South Africa: School children leading climate advocacy, food sustainability, and creation care

Pupils of Hermannsburg School in KwaZulu-Natal prepare the ground for tree planting. This climate project of the Northeastern Evangelical Lutheran Church in South Africa was supported by the LWF. Photo: HMB school
Pupils of Hermannsburg School in KwaZulu-Natal prepare the ground for tree planting. This climate project of the Northeastern Evangelical Lutheran Church in South Africa was supported by the LWF. Photo: HMB school

Striving for long-term sustainability and biodiversity 

(LWI) – “This is not a short-term, once-off project. It will carry on for the coming years,” says Nathalie Hulett, coordinator of a youth climate project of the Northeastern Evangelical Lutheran Church in South Africa (NELCSA). The project was conducted at the church’s Hermannsburg School and supported by The Lutheran World Federation (LWF). 

Hulett has previously advocated for climate justice and environmental care. In 2020 she was a contestant in the Miss Earth South Africa program, gaining first-hand experience and seeing “how important the environment was and getting involved.” 

Hermannsburg School, where Hulett now is a teacher, is close to a very poor rural community in the KwaZulu-Natal Province on the East Coast of South Africa. The area is surrounded by commercial forests and many alien invasive plants that are destructive to the area’s ecology. “Our climate project focused on food sustainability and environmental awareness,” Hulett explains. 

In the climate project, students of the boarding school and its Enviro Club, one of the extra-mural activities offered at the school, embarked on an awareness campaign. They informed the school community and the surrounding communities of the value of indigenous plants and vegetation, the value of sustainable long-term crops such as fruit trees, and teaching skills for sustainable vegetable gardening. Here, a specific focus lay on composting, soil erosion, and crop choice.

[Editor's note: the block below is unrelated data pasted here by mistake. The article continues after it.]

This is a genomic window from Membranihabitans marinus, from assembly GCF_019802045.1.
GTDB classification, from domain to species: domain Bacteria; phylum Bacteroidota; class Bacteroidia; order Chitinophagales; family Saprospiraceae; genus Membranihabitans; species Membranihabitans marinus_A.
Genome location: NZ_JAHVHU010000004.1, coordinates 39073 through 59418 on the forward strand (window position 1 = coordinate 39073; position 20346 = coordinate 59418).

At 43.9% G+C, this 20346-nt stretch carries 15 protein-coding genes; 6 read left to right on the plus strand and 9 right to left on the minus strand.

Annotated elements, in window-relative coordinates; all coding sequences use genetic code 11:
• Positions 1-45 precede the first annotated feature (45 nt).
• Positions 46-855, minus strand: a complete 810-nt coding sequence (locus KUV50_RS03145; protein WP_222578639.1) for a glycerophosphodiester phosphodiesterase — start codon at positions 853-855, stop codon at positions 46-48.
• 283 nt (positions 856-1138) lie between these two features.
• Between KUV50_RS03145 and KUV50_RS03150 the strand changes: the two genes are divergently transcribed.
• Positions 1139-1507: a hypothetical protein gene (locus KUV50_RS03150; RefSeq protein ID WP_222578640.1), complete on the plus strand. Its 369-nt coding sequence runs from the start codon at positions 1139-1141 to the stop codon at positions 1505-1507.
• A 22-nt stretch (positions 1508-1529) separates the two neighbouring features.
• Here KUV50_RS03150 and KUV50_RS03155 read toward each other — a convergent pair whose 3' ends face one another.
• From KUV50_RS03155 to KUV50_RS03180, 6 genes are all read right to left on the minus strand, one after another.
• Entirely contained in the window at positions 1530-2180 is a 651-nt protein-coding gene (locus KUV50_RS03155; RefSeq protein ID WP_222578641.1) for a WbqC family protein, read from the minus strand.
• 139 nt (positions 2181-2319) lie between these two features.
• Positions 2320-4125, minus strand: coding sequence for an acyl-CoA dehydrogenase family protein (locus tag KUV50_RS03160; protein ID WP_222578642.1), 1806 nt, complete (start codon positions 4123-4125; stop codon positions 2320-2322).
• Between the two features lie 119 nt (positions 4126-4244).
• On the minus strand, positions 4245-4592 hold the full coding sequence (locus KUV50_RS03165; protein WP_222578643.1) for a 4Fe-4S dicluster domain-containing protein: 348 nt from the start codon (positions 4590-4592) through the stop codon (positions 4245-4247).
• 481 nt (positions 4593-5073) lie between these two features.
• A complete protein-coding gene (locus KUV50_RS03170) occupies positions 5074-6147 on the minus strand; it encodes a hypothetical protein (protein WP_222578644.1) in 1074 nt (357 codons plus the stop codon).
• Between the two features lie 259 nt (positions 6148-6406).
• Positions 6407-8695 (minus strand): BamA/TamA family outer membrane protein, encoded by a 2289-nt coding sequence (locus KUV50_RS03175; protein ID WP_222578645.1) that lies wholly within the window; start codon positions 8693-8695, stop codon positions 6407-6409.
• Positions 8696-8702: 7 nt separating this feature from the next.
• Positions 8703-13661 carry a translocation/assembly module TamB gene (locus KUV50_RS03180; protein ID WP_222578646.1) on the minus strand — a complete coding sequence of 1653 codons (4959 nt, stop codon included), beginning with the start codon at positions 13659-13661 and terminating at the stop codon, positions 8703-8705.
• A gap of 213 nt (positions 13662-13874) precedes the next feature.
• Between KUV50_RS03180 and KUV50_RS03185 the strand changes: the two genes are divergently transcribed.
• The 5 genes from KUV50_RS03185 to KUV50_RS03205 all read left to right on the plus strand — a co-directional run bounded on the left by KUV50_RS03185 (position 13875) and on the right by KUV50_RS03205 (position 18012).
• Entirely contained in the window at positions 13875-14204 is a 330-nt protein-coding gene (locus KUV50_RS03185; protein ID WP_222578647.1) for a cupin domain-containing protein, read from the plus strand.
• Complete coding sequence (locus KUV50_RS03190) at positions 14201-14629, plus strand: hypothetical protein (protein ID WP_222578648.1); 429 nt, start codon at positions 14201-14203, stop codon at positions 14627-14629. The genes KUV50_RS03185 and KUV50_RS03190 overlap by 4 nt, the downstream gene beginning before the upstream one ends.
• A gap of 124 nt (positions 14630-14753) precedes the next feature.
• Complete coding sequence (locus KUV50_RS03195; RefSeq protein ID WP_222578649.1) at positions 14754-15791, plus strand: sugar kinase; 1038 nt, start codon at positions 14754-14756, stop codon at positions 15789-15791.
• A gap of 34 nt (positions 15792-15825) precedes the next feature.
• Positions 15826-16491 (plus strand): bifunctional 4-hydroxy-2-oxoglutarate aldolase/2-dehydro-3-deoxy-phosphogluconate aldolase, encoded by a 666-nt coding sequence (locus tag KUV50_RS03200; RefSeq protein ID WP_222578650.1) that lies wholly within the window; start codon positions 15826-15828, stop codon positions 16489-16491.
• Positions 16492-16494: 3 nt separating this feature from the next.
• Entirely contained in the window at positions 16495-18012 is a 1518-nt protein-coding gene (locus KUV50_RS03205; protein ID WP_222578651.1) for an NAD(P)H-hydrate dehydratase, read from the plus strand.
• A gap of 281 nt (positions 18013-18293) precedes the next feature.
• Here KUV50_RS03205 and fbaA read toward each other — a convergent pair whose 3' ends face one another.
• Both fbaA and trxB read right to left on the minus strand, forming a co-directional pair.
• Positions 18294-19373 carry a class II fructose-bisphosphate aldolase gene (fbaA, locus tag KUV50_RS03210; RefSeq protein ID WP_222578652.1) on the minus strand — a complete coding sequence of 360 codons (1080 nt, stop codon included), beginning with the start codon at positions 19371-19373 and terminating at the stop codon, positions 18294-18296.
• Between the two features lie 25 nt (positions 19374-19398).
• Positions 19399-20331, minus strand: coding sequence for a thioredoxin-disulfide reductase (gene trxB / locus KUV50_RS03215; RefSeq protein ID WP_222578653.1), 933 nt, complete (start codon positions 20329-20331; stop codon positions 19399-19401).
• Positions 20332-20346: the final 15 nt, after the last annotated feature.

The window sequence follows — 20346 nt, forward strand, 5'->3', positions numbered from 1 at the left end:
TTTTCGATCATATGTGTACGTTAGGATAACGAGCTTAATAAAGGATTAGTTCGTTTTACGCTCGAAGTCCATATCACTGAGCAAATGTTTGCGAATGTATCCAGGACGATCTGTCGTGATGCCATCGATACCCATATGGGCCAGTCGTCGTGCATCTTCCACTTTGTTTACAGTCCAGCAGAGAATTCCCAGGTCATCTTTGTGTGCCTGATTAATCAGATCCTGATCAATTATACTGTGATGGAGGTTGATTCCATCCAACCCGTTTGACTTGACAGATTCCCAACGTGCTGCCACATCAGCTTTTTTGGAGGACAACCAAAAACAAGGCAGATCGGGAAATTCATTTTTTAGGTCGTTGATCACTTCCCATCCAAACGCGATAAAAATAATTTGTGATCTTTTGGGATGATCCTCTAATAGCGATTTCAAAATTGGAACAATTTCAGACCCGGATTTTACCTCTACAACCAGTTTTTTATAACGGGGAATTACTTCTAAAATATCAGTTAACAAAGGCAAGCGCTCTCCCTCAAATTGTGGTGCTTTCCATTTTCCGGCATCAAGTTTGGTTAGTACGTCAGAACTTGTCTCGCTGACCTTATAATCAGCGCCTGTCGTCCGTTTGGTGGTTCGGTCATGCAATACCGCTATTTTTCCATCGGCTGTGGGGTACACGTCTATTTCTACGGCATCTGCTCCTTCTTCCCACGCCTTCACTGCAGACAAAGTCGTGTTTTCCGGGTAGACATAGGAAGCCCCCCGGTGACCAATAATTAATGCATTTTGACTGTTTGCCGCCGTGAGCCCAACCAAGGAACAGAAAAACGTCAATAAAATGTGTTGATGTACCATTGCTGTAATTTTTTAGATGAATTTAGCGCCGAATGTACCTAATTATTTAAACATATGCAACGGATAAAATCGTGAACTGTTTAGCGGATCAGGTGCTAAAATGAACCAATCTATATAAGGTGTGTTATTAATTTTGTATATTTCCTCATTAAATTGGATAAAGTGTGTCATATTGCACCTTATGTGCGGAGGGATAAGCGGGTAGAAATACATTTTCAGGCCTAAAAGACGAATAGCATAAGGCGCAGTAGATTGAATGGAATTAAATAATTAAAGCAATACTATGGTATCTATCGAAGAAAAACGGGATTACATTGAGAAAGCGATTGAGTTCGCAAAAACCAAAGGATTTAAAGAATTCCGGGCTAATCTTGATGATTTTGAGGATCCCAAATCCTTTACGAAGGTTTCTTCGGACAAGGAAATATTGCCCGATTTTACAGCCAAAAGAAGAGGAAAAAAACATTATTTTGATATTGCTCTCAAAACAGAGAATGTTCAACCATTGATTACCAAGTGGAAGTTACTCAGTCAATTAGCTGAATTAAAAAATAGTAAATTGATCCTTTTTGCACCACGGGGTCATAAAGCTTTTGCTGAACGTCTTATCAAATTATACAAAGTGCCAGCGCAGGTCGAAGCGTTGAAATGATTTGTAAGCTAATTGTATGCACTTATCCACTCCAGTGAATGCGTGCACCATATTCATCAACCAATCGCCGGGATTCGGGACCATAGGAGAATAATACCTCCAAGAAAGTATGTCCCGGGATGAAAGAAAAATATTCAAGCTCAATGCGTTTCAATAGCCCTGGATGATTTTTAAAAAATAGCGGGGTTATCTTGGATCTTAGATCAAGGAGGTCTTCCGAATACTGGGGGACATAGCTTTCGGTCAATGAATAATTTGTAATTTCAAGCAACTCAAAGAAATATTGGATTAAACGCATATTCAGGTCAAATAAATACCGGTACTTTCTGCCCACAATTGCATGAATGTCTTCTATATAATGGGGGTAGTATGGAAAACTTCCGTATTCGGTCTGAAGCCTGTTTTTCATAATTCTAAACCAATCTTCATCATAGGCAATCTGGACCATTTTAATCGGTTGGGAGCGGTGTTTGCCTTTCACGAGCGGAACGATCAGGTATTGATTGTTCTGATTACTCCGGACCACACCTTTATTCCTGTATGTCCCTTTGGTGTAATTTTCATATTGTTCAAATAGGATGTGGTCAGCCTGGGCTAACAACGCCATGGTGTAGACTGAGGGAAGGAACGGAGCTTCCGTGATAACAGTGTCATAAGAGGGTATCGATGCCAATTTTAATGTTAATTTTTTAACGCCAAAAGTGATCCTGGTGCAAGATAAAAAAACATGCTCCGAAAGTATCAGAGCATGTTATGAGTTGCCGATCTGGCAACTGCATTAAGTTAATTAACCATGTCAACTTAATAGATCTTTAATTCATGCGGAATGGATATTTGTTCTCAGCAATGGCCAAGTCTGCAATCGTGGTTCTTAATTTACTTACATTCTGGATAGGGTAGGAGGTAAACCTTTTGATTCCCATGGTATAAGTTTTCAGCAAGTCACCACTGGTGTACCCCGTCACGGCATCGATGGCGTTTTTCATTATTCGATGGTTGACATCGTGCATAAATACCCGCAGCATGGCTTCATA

Gardening, composting, and recycling 

To reduce the demand for commercially produced vegetables and transport, pupils created and managed organic gardens. For some of them, this was the first opportunity to learn about crop selection and gardening skills. The produce is used in the school’s kitchen, and some of it is shared with poor people in local communities. 

The school has a good reputation for creating environmental awareness amongst its learners. With this project, the awareness spreads to the surrounding community. 
Bishop Horst Müller, NELCSA

Vegetable off-cuts, peels, and other kitchen waste are now used for composting with grass cuttings and leaves from the school grounds. “Our pupils were quite excited to be part of this and contribute to food security for future generations,” Hulett says. 

To raise awareness of these cycles, pupils designed awareness posters during their life-orientation classes. “We intended to influence behavior and encourage environmental responsibility at our school positively,” Hulett explains. 

Trees provide food and absorb carbon dioxide 

Around Arbour Day in September 2021, students planted the South African trees of the year and fruit trees on the school grounds and in the surrounding areas of local communities. Subsequently, about 60 Sweet Thorn (Vachellia Karroo), 200 Spekboom (Portulacaria Afra), and ten fruit trees enrich the biodiversity there. 

“Now, we can see the trees growing and bearing fruit,” says Hulett. “I also look forward to harvesting fruit from the trees and distributing them to the communities. However, because we wanted to get as much out of the budget as possible, we bought younger trees, and so we are going to only harvest our first fruits in the next two to three years.” The Spekboom trees will continuously provide oxygen and reduce carbon dioxide for years to come. 

“I would recommend such projects to others as it is a great way to get youth involved in their communities,” says Hulett. “It encourages the youth to educate themselves and realize the problems in their area. I, for one, learned how important sustainability is generally and applied the idea of self-sustainability to our projects.” 

NELCSA bishop, Dr. Horst Müller, strongly supports these activities: “The school has a good reputation for creating environmental awareness amongst its learners. With this project, the awareness spreads to the surrounding community. Also, since it involves a fairly large group of youngsters over a longer period, the chances of a long-lasting impact are excellent.” 

By LWF/A. Weyermüller

 

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